State Farm Insurance and Bloomberg Government have released the results of a survey
designed to gauge public attitudes about driverless cars.
In September, State Farm worked with Bloomberg Government to measure the public’s perceptions of autonomous vehicles, and the results were presented November 15 at Bloomberg’s Next Tech event in Washington, D.C.
Bloomberg Government conducted the survey on behalf of State Farm to:
- Establish a better understanding of the general public’s attitudes and expectations around the acceptance of automated vehicle technologies;
- Gain a better understanding of the public’s impressions of these technologies and the knowledge gaps that may exist around their use;
- And focus on how this new technology will impact consumer behavior, with a spotlight on safety.
Some of the key findings of the survey included:
Between 30-40 percent of respondents said they would definitely consider riding in a vehicle with autonomous/self-driving capabilities if:
- The vehicle was in an area with few or no other vehicles;
- The vehicle was in a low-speed area;
- And, if the rides were short, i.e., under 10 minutes.
The survey also found that while some are willing to try, most are not completely at ease with the concept. For example:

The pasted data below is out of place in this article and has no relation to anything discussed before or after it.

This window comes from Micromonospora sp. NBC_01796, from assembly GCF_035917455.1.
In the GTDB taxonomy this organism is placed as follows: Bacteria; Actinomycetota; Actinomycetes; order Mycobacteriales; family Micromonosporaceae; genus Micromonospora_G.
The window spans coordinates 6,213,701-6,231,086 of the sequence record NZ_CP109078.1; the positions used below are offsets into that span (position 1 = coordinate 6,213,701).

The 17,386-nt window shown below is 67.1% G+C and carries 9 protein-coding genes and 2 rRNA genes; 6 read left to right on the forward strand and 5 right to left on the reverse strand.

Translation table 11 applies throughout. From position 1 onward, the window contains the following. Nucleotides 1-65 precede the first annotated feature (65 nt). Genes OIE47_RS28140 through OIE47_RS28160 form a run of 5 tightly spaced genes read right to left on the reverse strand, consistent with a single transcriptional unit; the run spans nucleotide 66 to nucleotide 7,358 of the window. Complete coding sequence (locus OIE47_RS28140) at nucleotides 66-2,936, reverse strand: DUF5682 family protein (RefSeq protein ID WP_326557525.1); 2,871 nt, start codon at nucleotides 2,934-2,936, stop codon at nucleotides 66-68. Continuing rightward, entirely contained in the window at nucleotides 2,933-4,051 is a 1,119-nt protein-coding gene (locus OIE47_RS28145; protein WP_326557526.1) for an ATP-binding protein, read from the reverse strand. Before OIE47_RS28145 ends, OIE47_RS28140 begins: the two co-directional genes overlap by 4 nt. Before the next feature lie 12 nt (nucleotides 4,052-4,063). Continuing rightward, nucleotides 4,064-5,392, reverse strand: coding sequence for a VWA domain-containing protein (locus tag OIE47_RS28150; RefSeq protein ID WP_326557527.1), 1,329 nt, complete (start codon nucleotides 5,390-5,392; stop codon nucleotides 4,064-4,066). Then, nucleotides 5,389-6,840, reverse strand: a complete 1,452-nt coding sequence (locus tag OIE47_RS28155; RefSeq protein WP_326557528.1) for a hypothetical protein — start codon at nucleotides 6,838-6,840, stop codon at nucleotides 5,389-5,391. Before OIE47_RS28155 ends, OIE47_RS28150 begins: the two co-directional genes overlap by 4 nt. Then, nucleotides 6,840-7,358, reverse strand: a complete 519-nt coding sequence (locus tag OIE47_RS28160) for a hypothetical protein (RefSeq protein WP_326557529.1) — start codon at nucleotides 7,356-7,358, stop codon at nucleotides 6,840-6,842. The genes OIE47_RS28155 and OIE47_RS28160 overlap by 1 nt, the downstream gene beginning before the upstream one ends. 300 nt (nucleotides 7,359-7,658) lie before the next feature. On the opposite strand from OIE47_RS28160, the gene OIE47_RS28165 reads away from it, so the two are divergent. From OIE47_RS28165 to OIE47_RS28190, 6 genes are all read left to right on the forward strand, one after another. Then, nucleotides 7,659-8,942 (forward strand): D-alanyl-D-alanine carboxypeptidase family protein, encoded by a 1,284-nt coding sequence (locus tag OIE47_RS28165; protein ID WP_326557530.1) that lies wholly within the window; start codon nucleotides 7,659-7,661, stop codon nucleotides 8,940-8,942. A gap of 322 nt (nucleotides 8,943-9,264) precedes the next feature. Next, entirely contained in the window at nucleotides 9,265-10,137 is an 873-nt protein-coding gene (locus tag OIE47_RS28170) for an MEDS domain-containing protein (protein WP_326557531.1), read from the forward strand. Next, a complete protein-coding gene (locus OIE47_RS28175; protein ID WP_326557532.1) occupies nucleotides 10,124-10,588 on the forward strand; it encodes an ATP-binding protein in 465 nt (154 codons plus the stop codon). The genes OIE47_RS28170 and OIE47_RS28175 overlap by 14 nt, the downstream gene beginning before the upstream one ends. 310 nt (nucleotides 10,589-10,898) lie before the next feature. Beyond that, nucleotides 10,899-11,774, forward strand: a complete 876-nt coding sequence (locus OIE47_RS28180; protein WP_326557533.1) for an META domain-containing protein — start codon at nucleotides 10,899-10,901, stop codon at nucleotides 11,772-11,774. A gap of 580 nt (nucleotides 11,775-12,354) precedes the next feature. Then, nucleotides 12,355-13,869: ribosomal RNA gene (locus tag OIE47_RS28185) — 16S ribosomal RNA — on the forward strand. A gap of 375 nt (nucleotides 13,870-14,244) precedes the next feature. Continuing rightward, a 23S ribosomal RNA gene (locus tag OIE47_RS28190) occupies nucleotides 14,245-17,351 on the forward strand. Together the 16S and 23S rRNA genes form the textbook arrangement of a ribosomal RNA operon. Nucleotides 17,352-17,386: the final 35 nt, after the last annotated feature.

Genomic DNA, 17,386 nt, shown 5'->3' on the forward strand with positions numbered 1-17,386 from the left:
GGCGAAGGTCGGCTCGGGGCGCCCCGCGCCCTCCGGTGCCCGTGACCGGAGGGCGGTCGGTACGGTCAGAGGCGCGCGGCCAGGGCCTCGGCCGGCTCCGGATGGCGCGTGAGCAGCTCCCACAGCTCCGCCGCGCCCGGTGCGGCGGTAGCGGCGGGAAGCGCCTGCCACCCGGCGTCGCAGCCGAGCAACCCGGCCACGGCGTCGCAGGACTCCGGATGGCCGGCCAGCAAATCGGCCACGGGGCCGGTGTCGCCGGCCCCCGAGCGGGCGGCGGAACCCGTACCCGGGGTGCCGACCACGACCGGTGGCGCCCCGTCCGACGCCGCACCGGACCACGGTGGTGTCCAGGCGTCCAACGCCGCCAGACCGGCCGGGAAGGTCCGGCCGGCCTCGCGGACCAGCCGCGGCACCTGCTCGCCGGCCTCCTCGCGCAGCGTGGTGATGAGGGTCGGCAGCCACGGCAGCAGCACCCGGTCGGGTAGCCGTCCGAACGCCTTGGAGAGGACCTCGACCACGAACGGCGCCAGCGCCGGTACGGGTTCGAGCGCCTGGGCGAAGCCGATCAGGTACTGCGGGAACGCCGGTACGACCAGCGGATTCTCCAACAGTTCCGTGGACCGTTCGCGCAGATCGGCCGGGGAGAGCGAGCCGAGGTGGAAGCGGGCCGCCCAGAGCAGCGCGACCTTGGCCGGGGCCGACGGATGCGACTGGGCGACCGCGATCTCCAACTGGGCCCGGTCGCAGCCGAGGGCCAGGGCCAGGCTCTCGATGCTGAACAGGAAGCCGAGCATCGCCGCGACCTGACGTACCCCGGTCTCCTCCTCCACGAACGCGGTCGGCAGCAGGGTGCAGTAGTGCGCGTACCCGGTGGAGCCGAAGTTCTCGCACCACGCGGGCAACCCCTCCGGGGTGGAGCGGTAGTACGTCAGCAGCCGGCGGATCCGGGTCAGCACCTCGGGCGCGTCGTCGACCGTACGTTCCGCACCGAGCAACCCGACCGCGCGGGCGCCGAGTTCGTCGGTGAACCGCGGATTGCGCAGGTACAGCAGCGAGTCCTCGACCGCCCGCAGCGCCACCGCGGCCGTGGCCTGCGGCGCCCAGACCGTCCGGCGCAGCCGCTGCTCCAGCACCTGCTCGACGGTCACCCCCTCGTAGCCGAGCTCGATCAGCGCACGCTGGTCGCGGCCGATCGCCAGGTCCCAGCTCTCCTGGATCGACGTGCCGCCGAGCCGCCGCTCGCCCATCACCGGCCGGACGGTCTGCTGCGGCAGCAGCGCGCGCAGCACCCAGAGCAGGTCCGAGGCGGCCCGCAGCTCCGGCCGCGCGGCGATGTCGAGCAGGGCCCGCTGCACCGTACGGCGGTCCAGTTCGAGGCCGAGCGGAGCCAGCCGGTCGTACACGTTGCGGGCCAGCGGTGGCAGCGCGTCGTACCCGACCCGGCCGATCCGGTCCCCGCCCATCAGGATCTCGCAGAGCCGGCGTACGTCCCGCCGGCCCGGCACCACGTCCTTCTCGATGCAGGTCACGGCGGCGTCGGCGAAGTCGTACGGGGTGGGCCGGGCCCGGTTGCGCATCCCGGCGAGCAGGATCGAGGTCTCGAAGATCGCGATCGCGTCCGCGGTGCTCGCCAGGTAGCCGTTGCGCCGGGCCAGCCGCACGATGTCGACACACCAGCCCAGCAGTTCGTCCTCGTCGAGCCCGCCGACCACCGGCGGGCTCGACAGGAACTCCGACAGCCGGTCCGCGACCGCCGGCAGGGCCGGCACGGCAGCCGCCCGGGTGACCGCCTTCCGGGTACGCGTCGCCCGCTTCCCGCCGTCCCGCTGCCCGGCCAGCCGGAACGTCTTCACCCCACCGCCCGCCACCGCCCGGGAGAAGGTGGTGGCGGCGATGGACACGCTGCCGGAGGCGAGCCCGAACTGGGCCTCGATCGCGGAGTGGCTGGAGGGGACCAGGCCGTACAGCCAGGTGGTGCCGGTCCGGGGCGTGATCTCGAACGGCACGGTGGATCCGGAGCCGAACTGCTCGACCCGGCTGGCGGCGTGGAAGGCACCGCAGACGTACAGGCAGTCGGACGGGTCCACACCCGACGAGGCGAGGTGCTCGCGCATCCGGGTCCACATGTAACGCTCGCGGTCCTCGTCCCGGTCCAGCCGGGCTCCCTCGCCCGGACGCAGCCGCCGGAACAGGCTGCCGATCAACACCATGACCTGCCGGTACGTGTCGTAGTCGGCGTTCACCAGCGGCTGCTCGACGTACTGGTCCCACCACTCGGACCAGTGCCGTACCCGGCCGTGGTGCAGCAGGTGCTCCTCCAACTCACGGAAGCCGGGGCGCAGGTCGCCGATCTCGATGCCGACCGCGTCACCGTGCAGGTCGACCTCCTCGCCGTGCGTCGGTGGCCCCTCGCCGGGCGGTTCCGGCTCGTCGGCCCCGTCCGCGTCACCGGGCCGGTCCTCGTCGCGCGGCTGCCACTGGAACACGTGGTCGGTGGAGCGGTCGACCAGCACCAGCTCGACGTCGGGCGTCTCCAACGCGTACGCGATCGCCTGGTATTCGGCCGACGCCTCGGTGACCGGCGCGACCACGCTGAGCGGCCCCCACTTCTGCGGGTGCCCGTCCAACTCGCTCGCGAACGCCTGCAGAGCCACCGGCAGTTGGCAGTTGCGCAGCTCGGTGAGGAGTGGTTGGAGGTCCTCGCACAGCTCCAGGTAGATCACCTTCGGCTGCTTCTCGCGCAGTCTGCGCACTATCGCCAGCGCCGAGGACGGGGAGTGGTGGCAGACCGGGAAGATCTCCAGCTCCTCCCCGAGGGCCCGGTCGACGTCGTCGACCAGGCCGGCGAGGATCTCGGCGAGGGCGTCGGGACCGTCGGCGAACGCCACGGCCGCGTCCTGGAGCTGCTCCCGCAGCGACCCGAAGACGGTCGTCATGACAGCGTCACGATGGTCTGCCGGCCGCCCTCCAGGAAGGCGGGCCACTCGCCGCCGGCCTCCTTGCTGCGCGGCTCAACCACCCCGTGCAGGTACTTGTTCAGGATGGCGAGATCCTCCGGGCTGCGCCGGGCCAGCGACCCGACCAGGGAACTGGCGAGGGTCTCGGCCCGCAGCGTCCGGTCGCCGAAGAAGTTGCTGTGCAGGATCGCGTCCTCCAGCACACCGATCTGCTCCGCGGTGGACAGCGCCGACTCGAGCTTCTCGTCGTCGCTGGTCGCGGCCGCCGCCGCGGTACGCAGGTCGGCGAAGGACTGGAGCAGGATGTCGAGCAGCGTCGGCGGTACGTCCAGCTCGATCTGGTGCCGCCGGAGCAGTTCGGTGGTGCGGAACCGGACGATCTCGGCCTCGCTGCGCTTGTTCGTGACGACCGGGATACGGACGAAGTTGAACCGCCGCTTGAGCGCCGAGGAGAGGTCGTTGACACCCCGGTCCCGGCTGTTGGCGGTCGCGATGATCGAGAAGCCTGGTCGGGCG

- Less than 20 percent of respondents said they would definitely consider riding in an autonomous vehicle in heavily congested or high speed areas (65 mph+).
- Respondents said they would be most comfortable with autonomous/self-driving vehicles that they own or lease.
- There is less comfort with autonomous/self-driving buses, shuttles, taxis or ride sharing services (Uber, Lyft, etc.) compared to other autonomous/self-driving vehicles.
- Autonomous vehicles are not yet considered a solution for those unable to drive.
- This is particularly true of those too young to drive – only 14 percent of respondents were very comfortable with sending younger (non-drivers) in an autonomous vehicle.
However, respondents considered it slightly more acceptable to have the physically disabled or the elderly travel in this manner.
Over half of those surveyed were very concerned about the possibility of dangerous outcomes due to autonomous/self-driving vehicles, such as:
- Computer system malfunctions, especially if they cause the vehicle to crash;
- The potential for hacking and/or taking over the vehicle;
- And, sensors not operating optimally in certain weather conditions or at night.
However, only about a third believe these dangerous outcomes are very likely to occur.
The survey found there are a number of potential benefits that make autonomous vehicles attractive to respondents, including the possibility of:
- Lower accident rates;
- Lower insurance rates;
- Being able to travel while drowsy;
- And, reduced traffic congestion.
Those most predisposed toward autonomous vehicles tend to be males under 40 who have a college degree. The amount of time an individual spends in a vehicle is also positively related to interest. However, those that are rarely passengers are less interested in trying an autonomous vehicle.
Read the full survey report from Bloomberg here.